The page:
Kings Of Chaos Vegas

Billy Gibbons is joining Kings of Chaos in Las Vegas at House Of Blues Dec 1,2 n 3



So proud to call Brian May a friend: Queen's Brian May equates Japan's killing of dolphins with slavery and witch-burning, and says animals have feelings too


Queen's Brian May equates Japan's killing of dolphins with slavery and witch-burning, and says animals have feelings too

Legendary Queen guitarist Brian May has condemned dolphin hunting in Japan, saying it should be consigned to history in the same way slavery and witch-burning has been.

The animal rights campaigner, in Tokyo to perform sell-out concerts for the rockers, said: 'Every species, and every individual of every species, is worthy of respect.'

And he continued: 'This is not about countries. It's about a section of humanity that doesn't yet understand that animals have feelings too.'

He made the comment weeks after the start of an annual dolphin hunt in the Japanese town of Taiji, which lasts for six months.

The hunt, documented in Oscar-winning film The Cove, has attracted widespread criticism, with celebrities including Sting and Daryl Hannah rallying against it.

This year, campaign group The Dolphin Project claims, the Japanese government has set a kill quota of 1,820 dolphins of various species.

Taylor McKeown, a silver medalist swimmer in the Rio Olympics, who has long been fascinated with dolphins, is now in Taiji to monitor the hunts.

Campaigners fear more than 1,800 dolphins will be killed during the controversial six month hunt, which started this month

Campaigners fear more than 1,800 dolphins will be killed during the controversial six month hunt, which started this month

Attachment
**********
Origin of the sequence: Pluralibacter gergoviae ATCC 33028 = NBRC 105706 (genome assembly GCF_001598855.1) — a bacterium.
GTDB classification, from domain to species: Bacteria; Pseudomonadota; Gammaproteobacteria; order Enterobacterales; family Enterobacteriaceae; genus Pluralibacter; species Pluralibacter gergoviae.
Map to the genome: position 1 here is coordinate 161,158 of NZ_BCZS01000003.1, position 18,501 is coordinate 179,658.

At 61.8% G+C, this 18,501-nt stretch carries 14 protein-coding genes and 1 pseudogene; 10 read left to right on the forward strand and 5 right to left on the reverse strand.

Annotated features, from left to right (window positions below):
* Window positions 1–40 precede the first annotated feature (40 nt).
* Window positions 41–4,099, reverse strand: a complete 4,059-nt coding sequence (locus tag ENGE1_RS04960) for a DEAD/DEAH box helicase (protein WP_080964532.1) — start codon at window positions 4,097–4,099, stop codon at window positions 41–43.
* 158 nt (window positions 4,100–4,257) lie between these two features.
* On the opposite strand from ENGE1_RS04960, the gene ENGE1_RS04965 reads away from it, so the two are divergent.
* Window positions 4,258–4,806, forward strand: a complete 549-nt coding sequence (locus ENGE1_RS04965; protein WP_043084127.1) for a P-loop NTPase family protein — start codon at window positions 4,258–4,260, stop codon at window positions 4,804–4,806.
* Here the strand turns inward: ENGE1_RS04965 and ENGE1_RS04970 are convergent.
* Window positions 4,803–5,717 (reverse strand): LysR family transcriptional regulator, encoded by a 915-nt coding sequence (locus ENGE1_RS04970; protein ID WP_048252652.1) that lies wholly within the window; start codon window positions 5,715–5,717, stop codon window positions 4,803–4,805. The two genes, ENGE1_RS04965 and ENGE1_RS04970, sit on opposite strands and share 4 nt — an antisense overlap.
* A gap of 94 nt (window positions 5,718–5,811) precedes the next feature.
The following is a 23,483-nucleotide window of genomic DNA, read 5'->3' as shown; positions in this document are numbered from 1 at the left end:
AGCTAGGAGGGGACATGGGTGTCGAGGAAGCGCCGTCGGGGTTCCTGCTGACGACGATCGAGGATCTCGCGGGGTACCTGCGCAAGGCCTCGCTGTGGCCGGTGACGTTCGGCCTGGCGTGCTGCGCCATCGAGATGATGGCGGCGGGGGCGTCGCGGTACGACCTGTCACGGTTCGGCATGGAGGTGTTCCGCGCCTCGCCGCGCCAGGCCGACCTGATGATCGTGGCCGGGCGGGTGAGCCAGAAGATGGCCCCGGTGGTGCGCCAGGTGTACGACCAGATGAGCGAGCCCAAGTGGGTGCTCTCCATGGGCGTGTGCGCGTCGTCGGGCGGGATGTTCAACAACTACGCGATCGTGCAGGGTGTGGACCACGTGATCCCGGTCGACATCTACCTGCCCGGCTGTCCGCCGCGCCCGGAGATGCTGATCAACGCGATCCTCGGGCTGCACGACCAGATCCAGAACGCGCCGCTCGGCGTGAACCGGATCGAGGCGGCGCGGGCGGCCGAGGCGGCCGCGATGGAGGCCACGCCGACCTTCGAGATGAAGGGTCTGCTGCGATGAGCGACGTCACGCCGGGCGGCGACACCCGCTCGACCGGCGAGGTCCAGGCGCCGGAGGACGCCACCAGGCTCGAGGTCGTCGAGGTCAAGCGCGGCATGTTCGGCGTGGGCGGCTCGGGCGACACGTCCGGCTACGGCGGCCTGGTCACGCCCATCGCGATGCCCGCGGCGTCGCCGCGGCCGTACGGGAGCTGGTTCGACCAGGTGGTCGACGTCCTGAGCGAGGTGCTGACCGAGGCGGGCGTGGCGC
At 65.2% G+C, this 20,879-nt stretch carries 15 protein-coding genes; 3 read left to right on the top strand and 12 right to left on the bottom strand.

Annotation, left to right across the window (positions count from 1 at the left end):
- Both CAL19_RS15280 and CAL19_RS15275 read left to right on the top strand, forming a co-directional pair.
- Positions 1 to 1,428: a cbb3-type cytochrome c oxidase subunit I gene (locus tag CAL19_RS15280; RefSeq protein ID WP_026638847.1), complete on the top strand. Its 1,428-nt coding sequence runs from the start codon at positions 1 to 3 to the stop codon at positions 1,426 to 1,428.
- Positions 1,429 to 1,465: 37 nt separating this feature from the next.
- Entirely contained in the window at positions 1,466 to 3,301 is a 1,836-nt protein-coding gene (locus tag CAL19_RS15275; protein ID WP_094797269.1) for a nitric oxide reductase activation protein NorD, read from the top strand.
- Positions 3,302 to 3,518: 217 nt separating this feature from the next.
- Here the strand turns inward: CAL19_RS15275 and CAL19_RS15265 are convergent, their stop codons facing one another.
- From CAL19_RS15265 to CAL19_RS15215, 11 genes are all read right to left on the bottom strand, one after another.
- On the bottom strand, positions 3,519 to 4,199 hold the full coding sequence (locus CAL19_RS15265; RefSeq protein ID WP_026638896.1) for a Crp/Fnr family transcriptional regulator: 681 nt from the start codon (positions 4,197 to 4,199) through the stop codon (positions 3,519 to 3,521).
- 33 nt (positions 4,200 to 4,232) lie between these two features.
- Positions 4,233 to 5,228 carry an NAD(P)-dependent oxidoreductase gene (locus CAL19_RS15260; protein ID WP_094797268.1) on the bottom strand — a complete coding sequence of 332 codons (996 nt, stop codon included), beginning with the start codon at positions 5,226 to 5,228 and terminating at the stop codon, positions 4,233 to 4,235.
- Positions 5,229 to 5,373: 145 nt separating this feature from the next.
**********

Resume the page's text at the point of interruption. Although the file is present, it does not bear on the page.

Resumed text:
Oscar winning film The Cove shows a pod of dolphins being bludgeoned to death

Ric O'Barry, the dolphin trainer for the Flipper TV series, started the protests against the Taiji dolphin kill, and stars in The Cove, which depicts a pod of dolphins being herded into an inlet and getting bludgeoned to death, as blood turns the water red.

The hunters in Taiji and their supporters defend the custom as tradition, although eating dolphins is extremely rare in Japan. The Tokyo government also defends whaling as research.

May, who founded the Save Me Trust in 2009 to lobby governments on wildlife policy, said he opposes cruelty against all animals, including foxhunting and bullfighting. 

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25 Years Ago UYI 1&2 were released

Inside Guns N' Roses' History-Making 'Use Your Illusion' Albums

Looking back on landmark double release 25 years later: Axl Rose and Co. were falling apart but their creativity was at a peak

In April 1990, the classic lineup of Guns N' Roses played its final show. The occasion was the nationally televised Farm Aid concert, a disastrous set that included, among several bizarre highlights, Steven Adler drunkenly belly-flopping in the general direction of his drum set only to miss by four feet, and Axl Rose ending the live broadcast with a climactic "Good fuckin' night." It was the mark of a band breaking apart.

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Goodbye Gong

I've had this gong for over 25 years and I broke it on the last song of The Hollywood Vampires tour in Paso Robles , CA she traveled the world with me and now it's time to say goodbye .


Great trip to Alcatraz with Hollywood Vampires crew and Johnny Depp and Bandmate Bruce Witkin.
Learned a lot about the Island I didn't know